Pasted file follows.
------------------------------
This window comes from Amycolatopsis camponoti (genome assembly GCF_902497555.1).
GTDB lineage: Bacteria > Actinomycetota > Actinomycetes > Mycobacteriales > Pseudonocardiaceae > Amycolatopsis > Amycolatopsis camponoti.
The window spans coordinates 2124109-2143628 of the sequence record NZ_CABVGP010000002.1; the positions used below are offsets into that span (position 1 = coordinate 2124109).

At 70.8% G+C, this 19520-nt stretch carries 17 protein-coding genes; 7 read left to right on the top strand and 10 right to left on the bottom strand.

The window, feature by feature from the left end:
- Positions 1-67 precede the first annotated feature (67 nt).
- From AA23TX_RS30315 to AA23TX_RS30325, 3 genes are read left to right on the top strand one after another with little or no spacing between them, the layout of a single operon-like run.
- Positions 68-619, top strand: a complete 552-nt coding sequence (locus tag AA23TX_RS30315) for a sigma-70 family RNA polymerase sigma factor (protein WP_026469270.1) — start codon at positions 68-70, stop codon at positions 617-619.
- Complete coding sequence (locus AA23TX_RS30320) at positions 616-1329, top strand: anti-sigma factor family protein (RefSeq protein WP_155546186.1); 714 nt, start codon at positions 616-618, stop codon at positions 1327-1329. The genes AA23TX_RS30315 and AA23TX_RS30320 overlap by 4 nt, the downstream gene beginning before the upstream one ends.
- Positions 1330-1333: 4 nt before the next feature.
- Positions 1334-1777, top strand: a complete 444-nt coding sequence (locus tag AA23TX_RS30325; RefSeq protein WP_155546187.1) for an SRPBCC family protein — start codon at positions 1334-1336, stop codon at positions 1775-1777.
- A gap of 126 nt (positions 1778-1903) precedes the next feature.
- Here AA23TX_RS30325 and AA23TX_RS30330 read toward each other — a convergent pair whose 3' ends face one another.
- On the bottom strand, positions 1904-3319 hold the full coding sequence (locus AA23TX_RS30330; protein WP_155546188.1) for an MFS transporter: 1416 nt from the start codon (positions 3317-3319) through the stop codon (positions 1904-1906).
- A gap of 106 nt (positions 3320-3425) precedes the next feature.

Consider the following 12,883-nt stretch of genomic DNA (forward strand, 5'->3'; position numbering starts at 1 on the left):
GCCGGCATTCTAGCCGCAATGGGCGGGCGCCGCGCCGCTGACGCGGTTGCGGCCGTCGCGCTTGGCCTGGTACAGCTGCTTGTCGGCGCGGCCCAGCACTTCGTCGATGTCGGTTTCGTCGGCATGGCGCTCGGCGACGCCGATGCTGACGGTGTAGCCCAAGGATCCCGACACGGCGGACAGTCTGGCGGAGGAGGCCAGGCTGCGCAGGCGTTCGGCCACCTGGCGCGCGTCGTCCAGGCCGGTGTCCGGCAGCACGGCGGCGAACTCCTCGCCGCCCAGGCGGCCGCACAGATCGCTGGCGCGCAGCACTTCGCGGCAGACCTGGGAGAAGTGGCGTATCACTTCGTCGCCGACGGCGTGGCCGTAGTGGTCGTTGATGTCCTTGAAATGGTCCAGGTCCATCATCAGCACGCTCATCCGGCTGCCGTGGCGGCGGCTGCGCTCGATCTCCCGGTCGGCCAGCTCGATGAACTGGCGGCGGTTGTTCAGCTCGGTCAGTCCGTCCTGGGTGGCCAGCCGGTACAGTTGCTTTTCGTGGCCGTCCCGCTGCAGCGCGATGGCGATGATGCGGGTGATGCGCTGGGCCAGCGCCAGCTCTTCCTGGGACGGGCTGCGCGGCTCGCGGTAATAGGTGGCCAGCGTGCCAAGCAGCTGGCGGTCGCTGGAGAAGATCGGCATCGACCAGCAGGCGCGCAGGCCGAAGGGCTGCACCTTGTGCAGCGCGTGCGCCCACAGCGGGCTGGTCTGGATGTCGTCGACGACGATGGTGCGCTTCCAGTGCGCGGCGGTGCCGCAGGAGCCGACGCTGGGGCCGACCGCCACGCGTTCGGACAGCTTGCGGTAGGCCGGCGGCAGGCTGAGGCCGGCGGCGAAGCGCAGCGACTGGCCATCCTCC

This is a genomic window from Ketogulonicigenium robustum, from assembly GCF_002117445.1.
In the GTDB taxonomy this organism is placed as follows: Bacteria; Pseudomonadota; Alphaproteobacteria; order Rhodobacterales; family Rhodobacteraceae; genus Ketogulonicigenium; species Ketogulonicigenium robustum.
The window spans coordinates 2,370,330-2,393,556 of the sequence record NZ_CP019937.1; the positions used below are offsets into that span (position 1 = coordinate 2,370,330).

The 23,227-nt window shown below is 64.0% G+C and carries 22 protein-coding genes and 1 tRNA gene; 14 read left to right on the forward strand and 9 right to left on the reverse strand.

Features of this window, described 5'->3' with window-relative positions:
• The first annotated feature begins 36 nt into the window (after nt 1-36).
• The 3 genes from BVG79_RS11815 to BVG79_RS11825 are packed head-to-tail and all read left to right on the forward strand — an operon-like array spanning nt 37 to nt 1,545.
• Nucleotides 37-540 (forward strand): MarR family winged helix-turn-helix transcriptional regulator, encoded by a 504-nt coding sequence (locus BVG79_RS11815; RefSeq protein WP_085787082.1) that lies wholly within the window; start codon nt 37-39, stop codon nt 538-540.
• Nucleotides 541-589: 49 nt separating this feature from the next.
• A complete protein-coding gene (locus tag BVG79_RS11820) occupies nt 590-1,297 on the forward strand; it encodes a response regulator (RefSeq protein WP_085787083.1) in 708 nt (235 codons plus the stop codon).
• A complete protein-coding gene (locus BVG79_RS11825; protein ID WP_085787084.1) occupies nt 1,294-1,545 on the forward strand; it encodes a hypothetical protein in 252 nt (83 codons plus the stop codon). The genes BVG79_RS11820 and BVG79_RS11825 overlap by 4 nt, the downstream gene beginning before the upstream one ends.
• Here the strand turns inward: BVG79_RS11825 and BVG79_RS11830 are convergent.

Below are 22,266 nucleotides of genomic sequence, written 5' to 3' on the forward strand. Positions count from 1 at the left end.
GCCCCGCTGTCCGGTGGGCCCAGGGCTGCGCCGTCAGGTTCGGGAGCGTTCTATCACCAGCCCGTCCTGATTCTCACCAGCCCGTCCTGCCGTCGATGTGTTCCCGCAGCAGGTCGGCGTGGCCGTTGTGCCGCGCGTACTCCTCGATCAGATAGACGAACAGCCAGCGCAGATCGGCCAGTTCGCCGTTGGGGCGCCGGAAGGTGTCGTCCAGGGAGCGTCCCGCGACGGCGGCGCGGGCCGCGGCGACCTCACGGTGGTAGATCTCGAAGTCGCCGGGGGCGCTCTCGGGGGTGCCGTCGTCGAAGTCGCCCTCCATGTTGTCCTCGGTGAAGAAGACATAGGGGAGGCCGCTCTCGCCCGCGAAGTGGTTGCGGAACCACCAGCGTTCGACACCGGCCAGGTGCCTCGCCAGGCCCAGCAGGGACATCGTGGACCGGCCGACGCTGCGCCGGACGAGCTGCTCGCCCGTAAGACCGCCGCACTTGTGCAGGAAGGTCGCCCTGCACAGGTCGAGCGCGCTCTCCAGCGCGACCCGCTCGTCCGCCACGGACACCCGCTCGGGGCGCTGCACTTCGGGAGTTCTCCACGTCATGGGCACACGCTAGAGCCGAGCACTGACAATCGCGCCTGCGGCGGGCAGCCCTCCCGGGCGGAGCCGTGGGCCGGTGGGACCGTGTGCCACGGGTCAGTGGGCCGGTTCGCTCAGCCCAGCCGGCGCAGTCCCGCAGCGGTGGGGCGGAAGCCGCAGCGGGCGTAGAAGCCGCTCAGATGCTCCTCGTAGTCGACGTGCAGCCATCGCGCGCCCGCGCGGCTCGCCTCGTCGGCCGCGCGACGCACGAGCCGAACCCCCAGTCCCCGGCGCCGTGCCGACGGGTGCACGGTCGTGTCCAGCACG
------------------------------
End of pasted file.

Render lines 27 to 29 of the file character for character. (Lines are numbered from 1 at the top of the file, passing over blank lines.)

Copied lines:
• A complete protein-coding gene (locus tag BVG79_RS11820) occupies nt 590-1,297 on the forward strand; it encodes a response regulator (RefSeq protein WP_085787083.1) in 708 nt (235 codons plus the stop codon).
• A complete protein-coding gene (locus BVG79_RS11825; protein ID WP_085787084.1) occupies nt 1,294-1,545 on the forward strand; it encodes a hypothetical protein in 252 nt (83 codons plus the stop codon). The genes BVG79_RS11820 and BVG79_RS11825 overlap by 4 nt, the downstream gene beginning before the upstream one ends.
• Here the strand turns inward: BVG79_RS11825 and BVG79_RS11830 are convergent.